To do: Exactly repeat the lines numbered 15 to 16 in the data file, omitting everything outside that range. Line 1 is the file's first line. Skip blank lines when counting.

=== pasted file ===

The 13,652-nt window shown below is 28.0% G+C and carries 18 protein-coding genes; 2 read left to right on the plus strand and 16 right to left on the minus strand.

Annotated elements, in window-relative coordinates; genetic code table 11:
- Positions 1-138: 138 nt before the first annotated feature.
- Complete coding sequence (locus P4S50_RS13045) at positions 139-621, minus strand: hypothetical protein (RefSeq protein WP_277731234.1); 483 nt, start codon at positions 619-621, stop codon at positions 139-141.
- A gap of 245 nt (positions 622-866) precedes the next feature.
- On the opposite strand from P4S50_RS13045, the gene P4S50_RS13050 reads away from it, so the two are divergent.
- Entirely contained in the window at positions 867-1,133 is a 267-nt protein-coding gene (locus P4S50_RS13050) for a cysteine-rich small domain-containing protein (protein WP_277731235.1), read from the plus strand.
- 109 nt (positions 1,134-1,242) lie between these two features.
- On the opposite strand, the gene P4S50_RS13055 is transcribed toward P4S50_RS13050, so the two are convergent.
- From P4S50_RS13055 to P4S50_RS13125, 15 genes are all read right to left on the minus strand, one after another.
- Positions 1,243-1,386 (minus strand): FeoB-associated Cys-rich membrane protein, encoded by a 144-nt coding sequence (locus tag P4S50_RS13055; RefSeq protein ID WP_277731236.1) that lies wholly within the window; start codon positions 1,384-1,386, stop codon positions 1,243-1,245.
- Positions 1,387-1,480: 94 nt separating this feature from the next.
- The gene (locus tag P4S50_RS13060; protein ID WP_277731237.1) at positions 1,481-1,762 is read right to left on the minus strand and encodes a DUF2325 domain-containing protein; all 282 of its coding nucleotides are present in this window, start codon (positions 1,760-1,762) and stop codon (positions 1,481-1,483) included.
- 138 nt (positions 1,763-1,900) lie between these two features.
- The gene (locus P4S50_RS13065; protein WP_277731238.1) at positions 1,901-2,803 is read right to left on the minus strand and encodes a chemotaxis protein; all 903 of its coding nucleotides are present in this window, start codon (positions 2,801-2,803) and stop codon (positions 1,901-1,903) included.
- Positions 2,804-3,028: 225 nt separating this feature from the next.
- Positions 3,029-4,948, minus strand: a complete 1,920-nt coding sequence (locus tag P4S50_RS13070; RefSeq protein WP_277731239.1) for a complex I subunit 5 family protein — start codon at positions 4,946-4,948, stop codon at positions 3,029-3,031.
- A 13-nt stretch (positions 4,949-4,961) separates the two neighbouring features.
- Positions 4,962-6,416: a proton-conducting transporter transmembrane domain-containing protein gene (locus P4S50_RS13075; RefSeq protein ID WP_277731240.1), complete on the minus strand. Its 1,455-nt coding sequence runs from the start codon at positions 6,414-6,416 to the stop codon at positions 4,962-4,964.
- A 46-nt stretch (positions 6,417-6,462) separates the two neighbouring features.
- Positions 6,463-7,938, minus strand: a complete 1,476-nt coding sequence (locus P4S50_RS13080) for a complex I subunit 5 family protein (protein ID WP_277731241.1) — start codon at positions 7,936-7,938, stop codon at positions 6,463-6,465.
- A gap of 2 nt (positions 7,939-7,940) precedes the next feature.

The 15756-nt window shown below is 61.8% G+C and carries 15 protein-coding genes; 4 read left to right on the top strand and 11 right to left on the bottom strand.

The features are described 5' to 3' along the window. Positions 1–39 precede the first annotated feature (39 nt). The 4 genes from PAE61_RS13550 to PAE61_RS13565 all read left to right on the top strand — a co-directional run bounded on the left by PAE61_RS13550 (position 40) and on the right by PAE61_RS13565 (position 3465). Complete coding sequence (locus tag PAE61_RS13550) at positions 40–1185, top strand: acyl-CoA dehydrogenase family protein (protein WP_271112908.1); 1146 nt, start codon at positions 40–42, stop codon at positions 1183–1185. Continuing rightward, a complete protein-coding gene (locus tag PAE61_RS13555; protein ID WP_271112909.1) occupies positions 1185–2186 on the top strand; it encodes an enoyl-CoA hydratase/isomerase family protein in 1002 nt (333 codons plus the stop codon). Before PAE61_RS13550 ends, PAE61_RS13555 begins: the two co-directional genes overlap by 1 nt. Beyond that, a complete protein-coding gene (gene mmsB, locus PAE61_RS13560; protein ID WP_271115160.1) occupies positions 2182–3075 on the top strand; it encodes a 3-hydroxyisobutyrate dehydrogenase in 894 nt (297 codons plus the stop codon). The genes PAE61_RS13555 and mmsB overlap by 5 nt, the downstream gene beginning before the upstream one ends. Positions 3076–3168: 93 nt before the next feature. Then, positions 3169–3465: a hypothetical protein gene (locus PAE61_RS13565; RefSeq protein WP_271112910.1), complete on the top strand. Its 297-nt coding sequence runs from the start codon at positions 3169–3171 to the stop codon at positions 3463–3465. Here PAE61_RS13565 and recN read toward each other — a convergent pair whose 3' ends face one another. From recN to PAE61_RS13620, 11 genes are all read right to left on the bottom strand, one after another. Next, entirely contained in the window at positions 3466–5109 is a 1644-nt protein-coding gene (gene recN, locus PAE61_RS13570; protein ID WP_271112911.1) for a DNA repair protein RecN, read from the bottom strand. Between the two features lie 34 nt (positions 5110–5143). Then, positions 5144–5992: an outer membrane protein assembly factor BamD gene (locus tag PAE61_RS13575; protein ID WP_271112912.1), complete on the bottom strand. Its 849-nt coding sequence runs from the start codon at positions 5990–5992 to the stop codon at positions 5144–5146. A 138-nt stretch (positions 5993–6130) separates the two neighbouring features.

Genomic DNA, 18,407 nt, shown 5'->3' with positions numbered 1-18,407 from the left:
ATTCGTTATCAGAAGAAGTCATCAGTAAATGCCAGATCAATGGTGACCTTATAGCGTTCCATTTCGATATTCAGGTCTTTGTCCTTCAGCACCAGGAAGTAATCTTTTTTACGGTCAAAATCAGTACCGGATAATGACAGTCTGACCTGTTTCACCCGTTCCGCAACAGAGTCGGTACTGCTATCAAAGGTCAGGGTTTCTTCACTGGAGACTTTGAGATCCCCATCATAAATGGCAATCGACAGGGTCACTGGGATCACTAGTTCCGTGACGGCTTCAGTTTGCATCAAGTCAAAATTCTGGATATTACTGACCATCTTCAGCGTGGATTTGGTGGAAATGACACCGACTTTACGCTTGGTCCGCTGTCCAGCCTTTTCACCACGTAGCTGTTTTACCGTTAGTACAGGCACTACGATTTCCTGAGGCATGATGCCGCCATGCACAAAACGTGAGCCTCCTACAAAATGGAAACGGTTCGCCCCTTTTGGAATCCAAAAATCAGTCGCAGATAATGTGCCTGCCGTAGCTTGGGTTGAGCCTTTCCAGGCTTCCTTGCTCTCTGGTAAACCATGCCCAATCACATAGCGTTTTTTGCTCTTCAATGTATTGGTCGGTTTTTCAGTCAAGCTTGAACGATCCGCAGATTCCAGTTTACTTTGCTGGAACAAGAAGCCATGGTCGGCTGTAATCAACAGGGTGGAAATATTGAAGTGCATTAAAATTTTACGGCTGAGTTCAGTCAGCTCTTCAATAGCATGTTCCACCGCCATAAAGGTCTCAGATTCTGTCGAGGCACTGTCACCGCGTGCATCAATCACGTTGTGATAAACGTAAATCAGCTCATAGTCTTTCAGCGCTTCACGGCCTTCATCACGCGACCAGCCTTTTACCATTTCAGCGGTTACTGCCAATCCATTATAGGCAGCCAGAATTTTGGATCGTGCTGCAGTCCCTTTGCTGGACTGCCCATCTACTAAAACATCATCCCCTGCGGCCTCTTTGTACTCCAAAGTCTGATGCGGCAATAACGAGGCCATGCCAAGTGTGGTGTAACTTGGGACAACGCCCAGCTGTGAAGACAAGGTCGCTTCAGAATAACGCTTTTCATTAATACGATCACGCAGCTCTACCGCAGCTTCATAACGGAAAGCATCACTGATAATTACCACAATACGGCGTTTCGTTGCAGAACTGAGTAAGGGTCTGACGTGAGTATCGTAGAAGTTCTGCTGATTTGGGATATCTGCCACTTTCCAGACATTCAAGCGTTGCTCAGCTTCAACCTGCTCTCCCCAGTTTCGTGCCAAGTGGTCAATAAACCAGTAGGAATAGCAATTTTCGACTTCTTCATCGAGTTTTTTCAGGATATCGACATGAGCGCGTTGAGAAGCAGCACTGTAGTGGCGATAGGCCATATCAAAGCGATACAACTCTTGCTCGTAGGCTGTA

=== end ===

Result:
- The gene (locus P4S50_RS13065; protein WP_277731238.1) at positions 1,901-2,803 is read right to left on the minus strand and encodes a chemotaxis protein; all 903 of its coding nucleotides are present in this window, start codon (positions 2,801-2,803) and stop codon (positions 1,901-1,903) included.
- Positions 2,804-3,028: 225 nt separating this feature from the next.